Then again, who from the other seven would you relish drafting at their going rate? That's the rub, isn't it? It's why I've said I feel fortunate whenever I come away with one of The Studs at the position. Everyone else worth drafting feels like a reach. Some analysts are excited about C.J. Abrams' stolen base potential, even ranking him among The Studs for 5x5 categories leagues, and on the one hand, I can see it. His 47 steals last year were impressive enough, but when you consider 38 of them came over the final three months, it's not hard to imagine him stealing 60 bases -- or even more. But unfortunately, his many shortcomings as a hitter mean you're putting all your eggs in that one basket. Ha-seong Kim is much the same, only with about half of the steals projection, and I've already suggested in my second base strategies that Nico Hoerner and Matt McLain are being overdrafted.

The one player who I could draft here without feeling like I was conceding something is Oneil Cruz. His 2023 season ended after nine games because of a brutal leg injury, which may well have some lingering effects, but for the little we saw him (spring training included), he indeed cut down on his strikeouts in a way that would allow him to get the most out of his vast tool set. His upside isn't so different from Elly De La Cruz's and for the relative cost, I know which one I'd rather have.

The Sleepers

2024 ADP2023 PPG2023 BA2023 OPS

*minor-league stats

Most every other position has a "sleeper" or two who feels pretty safe still and is only included among The Sleepers because of his growth potential. That's not the case at shortstop, where drafting any one of these players as your starter is just begging for disaster. Honestly, the one I feel best about is the 20-year-old without a single major-league at-bat, Jackson Holliday. A former No. 1 overall pick and the son of seven-time All-Star turned hitting guru Matt Holliday, the young shortstop breezed through the minor-league system with such ease that I suspect he'll be an immediate contributor in Fantasy -- and possibly as soon as opening day. Seriously, if I hadn't already drafted a shortstop by this point, I'd make him my Plan A and just try to hold things together until he proves ready to be in my starting lineup.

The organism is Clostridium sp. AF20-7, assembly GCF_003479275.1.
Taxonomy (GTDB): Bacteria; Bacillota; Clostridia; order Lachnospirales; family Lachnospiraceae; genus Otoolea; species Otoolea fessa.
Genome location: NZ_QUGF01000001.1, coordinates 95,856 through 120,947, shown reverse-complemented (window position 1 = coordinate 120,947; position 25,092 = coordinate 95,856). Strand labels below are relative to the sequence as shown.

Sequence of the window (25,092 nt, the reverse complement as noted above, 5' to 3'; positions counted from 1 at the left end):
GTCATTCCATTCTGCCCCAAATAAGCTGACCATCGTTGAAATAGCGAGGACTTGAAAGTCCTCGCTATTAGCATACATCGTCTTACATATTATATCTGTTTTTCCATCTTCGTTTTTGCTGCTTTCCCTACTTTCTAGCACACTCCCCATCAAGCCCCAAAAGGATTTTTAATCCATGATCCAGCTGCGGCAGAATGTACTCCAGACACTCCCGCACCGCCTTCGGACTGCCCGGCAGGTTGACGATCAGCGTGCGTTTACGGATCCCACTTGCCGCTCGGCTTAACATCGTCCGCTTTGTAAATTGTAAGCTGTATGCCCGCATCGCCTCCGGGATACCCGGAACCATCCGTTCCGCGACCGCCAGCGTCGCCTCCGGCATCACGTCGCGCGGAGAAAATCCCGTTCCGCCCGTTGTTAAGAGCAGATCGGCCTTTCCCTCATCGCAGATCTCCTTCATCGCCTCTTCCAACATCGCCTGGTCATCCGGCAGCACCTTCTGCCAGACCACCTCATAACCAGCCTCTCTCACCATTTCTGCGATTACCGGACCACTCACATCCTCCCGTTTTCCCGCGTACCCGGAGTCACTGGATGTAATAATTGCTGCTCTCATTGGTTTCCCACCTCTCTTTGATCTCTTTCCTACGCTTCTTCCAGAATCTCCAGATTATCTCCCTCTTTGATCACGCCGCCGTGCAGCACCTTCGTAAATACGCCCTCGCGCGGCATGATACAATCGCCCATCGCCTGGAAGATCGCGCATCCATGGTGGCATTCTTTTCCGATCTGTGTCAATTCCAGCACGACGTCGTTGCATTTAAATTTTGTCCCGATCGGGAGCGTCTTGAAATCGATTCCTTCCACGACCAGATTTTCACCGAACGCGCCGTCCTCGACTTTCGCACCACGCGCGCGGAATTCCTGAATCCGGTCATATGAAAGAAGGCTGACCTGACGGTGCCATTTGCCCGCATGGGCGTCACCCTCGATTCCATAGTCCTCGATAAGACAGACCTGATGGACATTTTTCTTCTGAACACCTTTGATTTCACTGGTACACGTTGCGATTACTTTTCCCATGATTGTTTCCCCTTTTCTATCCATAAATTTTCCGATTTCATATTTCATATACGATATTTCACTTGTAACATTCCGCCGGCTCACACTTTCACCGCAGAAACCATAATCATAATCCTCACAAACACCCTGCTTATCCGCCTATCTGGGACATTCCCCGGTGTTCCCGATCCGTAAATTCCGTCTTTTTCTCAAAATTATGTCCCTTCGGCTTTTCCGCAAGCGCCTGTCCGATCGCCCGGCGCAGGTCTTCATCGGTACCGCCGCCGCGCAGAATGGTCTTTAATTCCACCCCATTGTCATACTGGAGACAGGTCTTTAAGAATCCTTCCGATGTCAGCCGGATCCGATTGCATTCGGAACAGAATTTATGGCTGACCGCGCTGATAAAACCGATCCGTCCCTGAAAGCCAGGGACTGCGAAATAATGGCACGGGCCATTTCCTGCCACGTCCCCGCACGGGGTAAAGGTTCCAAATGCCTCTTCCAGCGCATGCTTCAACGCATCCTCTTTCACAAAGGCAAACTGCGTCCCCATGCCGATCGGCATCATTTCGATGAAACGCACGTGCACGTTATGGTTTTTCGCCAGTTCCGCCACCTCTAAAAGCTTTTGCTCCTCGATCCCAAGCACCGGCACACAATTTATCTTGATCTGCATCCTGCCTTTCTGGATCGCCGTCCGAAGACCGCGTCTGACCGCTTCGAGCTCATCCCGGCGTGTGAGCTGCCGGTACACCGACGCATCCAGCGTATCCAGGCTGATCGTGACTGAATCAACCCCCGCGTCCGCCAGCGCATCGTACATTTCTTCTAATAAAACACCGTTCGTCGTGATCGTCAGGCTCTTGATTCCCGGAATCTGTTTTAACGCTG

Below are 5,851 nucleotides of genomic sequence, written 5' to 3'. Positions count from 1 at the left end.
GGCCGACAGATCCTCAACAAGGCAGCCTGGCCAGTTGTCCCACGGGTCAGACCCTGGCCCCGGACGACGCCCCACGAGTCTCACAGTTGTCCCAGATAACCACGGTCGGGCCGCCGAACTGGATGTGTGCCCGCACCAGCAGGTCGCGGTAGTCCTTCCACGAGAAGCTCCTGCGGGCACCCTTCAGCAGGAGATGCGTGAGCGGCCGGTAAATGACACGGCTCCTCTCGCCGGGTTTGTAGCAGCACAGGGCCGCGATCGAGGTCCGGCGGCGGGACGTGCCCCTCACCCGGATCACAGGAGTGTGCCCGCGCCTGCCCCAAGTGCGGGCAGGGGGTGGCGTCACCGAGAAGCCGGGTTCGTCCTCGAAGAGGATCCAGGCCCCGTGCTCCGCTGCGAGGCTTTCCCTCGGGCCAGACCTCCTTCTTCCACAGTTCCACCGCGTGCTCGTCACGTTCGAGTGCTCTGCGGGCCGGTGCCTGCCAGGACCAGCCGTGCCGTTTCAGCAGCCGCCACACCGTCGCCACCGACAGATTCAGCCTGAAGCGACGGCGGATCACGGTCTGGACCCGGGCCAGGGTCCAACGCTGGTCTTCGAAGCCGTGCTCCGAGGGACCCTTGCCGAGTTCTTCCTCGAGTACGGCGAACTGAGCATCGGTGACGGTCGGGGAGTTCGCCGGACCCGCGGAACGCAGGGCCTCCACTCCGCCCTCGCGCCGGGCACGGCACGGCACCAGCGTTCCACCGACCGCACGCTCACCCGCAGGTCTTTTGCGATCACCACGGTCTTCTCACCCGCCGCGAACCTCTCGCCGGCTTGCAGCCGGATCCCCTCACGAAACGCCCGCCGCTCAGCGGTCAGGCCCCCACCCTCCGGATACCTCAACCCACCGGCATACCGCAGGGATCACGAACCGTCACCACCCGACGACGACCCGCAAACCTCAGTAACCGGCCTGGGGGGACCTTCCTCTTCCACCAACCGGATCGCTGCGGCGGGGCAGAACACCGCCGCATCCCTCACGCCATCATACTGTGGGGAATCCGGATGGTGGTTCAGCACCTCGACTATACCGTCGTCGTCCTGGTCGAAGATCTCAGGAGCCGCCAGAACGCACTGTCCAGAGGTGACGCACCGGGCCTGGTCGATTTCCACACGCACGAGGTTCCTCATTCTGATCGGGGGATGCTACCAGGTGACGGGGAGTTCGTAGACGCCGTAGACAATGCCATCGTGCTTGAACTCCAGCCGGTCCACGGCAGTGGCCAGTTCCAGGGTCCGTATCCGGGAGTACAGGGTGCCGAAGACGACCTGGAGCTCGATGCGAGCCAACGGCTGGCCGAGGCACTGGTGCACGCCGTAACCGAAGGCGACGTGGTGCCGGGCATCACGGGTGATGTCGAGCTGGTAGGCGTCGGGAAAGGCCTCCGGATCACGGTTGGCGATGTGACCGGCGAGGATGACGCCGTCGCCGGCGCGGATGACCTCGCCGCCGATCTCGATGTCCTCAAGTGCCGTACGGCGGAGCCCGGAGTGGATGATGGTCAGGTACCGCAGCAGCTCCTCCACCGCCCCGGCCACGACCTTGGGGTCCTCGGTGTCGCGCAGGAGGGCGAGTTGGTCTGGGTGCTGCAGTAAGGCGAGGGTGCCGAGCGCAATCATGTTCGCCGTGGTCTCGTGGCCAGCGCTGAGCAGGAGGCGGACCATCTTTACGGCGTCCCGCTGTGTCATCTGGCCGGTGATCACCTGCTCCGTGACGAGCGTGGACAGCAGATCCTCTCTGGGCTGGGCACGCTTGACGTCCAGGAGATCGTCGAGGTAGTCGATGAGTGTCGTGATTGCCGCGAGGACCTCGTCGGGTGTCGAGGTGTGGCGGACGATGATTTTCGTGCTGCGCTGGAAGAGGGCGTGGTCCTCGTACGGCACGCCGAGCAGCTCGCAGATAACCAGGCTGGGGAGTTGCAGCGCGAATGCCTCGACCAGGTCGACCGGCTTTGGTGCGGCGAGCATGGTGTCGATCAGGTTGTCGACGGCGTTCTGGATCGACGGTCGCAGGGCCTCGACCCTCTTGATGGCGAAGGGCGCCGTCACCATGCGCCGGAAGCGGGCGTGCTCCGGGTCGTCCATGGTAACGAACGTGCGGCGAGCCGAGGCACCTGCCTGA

Some will express enthusiasm for Anthony Volpe, who indeed has the highest ADP of this bunch, but the 20/20 campaign he delivered as a rookie might have been the most discouraging on record. It came with a .209 batting average and without the sort of underlying data that would hint at latent potential. You could put your faith in his prospect pedigree, but I'd rather roll the dice on a bounce-back season for Carlos Correa or Trevor Story, two longtime Fantasy standouts who are still in the prime of their careers. Sure, they were terrible last year, but Correa was plagued by plantar fasciitis and Story was coming back from a significant elbow injury. The exit velocities were still on point for the former and the stolen bases for the latter.

None of the other players inspires real confidence in me. Vaughn Grissom might have a year ago, and it's nice to see him get the opportunity with the Red Sox that he didn't get with the Braves. But he looked like just a singles hitter in the little bit we saw of him last year, and even in the minors, for as well as he performed, the exit velocity readings were underwhelming. I have little hope in Tim Anderson or Javier Baez bouncing back at this point, and while it's possible Zachary Neto, Ezequiel Tovar or Masyn Winn takes a step forward, it's not something I have good reason to predict. Jordan Lawlar is one to watch, but it's not clear when he'll get his opportunity.

The Base-Stealers

2024 ADP2023 SB2024 hopeAlso eligible
813830-402B, 3B
1662730-402B, OF

*minor-league stats

Perhaps it would have been quicker to list the shortstops who aren't expected to make a stolen base contribution this year. In leagues where such things matter, it genuinely does make it a little harder to justify drafting Corey Seager, J.P. Crawford or Carlos Correa, knowing everyone else will be getting stolen bases from that spot. As long as you're cognizant of it, though, you can make up ground at other positions easily enough. Besides, there's a big difference between the kind of stolen base contribution you're getting from Bobby Witt as compared to Gunnar Henderson.